Every week or so, I receive DMs from followers and friends wanting answers to their burning wine questions. While I don’t have a degree in viticulture or enology, I grew up in the business so I do know a thing or two. Taking a course on the Sensory Evaluation of Wine at UC Davis to back up that self-taught knowledge has given me further insight into the world of wine. Here are the most common questions I receive and my answers to them:
Help! I’m going to a dinner party in a few hours! Which wine should I bring?
For red, I’d recommend a Pinot Noir because it’s on the lighter side and very versatile in terms of food pairing. I’d also suggest a good red blend; it’s a crowd pleaser. For a white, I’d say a California Sauvignon Blanc because its flavor profile tends to be well-received by a mixed crowd.
What the heck is a “dry” wine?
Whether a wine is considered “dry” or not all depends on the amount of residual sugar it has. Basically, drier wines tend to be less sweet.
Seriously, why do people swirl their wine?
It’s to aerate, or get oxygen into the wine. Wine has sort of a love-hate relationship with oxygen; it’s fabulous for opening up a freshly-poured glass, but not so great if it’s left out too long and over-oxidizes. Swirling your wine at the table softens the flavors and gives off a better aroma rather than drinking it right away.
Is “oaky” good or bad?
Whether oak is your thing or not really comes down to personal preference! “Oaky” wines tend to have a smoother mouthfeel and flavors like baking spices, vanilla, caramel, even nuttiness. It all depends on the age and origin of the wood barrel in which it’s been aged. For instance, the newer the wood, the “oakier” the wine will be. Also, if the wine is aged in small barrels, it’s going to have more contact with the wood and taste oakier as a result.
I’m a beer person. What wine would I actually like?
I like a good beer, too! Because I get this question so much, I dedicated an entire post to “The Beer Drink’s Guide To Wine.”
Do I really need to chill white wine?
I always do. Chilling white is standard; however, do not over-chill your whites because you’ll find that the flavors become muted. People tend to serve white wine right out of the fridge, but I’ve found that letting it set out, open up, and warm just a tad makes for the best drinking experience. I’m also don’t suggest putting ice in your wine since it dilutes everything.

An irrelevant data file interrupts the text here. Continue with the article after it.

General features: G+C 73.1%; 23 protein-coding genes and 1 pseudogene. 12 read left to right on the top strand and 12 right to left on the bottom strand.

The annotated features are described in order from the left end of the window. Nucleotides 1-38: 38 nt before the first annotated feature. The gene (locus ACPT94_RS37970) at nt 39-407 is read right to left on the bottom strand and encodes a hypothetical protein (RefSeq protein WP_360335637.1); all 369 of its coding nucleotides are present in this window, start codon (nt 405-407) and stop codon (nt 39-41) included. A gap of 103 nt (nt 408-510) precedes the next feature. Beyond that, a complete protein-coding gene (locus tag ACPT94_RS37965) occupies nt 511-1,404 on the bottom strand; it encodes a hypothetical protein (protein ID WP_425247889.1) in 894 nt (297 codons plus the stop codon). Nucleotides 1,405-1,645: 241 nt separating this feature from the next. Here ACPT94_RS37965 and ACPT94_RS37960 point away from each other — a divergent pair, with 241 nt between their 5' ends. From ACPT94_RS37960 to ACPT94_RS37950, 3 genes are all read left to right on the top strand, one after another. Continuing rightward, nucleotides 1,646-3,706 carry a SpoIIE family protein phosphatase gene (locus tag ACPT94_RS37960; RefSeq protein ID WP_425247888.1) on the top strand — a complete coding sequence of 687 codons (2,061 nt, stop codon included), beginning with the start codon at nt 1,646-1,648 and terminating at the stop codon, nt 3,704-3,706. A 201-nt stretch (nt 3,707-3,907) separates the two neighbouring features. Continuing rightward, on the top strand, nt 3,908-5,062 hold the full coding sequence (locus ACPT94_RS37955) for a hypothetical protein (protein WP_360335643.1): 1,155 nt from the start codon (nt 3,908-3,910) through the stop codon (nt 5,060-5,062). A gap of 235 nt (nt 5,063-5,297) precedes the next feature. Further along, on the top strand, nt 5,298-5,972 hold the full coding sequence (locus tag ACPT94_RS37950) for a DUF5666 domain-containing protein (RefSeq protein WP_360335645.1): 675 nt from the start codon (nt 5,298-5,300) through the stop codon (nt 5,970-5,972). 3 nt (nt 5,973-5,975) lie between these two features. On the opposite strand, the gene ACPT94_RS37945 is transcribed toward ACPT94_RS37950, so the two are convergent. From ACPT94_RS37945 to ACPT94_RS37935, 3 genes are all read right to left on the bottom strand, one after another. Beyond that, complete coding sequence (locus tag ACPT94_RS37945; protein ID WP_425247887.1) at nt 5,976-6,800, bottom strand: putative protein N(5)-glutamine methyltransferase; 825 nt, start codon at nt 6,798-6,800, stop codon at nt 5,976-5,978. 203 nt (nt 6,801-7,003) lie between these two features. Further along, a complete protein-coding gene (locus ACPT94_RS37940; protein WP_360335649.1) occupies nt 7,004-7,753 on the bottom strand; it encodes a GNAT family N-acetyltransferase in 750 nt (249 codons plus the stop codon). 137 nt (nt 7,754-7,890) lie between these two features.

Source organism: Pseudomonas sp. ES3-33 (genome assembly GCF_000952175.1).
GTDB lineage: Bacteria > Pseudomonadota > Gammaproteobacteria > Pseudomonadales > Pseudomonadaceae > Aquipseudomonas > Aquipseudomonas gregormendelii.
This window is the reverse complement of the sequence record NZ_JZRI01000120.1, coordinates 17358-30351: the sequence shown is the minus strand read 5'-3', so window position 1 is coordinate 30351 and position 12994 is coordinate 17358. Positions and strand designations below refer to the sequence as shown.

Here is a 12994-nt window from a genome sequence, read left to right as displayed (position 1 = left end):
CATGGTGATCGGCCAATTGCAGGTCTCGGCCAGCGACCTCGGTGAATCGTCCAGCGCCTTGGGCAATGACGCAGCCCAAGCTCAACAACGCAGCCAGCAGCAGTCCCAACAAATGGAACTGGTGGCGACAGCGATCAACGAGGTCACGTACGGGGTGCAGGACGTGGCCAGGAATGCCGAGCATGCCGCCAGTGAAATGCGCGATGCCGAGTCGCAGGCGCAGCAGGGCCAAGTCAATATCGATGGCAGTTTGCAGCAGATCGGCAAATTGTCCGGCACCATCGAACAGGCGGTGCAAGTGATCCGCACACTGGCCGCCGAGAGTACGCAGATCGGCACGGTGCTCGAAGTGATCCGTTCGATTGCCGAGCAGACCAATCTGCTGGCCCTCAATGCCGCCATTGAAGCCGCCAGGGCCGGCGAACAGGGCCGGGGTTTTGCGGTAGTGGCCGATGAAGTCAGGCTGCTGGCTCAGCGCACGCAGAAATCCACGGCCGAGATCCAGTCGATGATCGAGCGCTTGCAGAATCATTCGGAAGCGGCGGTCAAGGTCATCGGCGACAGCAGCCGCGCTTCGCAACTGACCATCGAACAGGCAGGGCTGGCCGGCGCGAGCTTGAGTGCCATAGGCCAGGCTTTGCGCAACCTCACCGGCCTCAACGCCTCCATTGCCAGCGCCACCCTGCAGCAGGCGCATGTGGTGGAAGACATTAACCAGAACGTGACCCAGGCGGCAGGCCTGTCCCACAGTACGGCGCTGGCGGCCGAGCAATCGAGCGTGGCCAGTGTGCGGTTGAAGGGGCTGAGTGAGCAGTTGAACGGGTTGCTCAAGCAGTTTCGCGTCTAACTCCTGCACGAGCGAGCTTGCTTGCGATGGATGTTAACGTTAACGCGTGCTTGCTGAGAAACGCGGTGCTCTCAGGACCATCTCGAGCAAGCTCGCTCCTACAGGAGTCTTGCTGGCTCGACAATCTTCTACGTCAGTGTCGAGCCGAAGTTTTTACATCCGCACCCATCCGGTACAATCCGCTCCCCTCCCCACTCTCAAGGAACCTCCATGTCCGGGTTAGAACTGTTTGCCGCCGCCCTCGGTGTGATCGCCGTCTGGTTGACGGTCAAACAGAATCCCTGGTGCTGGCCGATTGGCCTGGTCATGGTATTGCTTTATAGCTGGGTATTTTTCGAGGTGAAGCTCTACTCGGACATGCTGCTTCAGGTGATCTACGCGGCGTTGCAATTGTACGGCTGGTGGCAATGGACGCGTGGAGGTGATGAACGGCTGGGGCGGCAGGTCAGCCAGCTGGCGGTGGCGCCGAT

What do you do with wine that you’ve left opened on your kitchen counter for a few days?
I’ve really gotten into cooking with leftover wine! My mom adds white wine to her salmon and it’s delicious. Barefoot Contessa’s Weeknight Bolognese is one of my personal favorite recipes to add red wine to. Click here for the recipe. You can also whip up a decadent hot fudge sauce with leftover red wine; I have an entire post about it here.
Does where I store my wine really matter?
It really does! Despite the fact that you probably consume most of your wine in the kitchen, the kitchen is actually the worst place to store it. There is too much of a fluctuation in heat here, so keep it someplace where the temperature is consistent and it’s not getting sunlight. A closet is probably the easiest place for most. Don’t stand it upright, either; you want the cork to have constant contact with the wine.
What’s your trick for opening champagne?
It can seem scary opening sparkling wine or champagne, especially when TV and movies depict broken noses and shattered glass as a result. Simply remove the foil and the cage, then drape a kitchen towel over the cork and gently twist until the cork eases out into the towel. I typically do this over the sink and at an angle.
What type of wine do you typically order?
I definitely have my favorites (Sauvignon Blanc, Pinot Noir, Petit Sirah), but I typically ask the sommelier what they’re most excited about right now. At lot of times, it’s a wine I’ve never heard of so I’m excited to grow my palate. I highly-recommend starting a dialogue with the sommelier or wine shop owner.
Does a screw cap mean a wine is cheap?
Definitely not! Studies have show screw cap tops are just as effective as cork at keeping the air out. With a screw cap, you avoid cork taint altogether. Plus, you don’t need a corkscrew so you can get to drinking your wine quicker!
I literally know nothing about wine. Where do I even begin?!
I’d recommend a few things: sign up for a Winc subscription (click here to see what it’s all about), check out the Drink section of this blog, and hit up some wine bars. If you live in Los Angeles, Augustine and Bar Covell are excellent in that they allow you to taste a few wines before paying for a glass.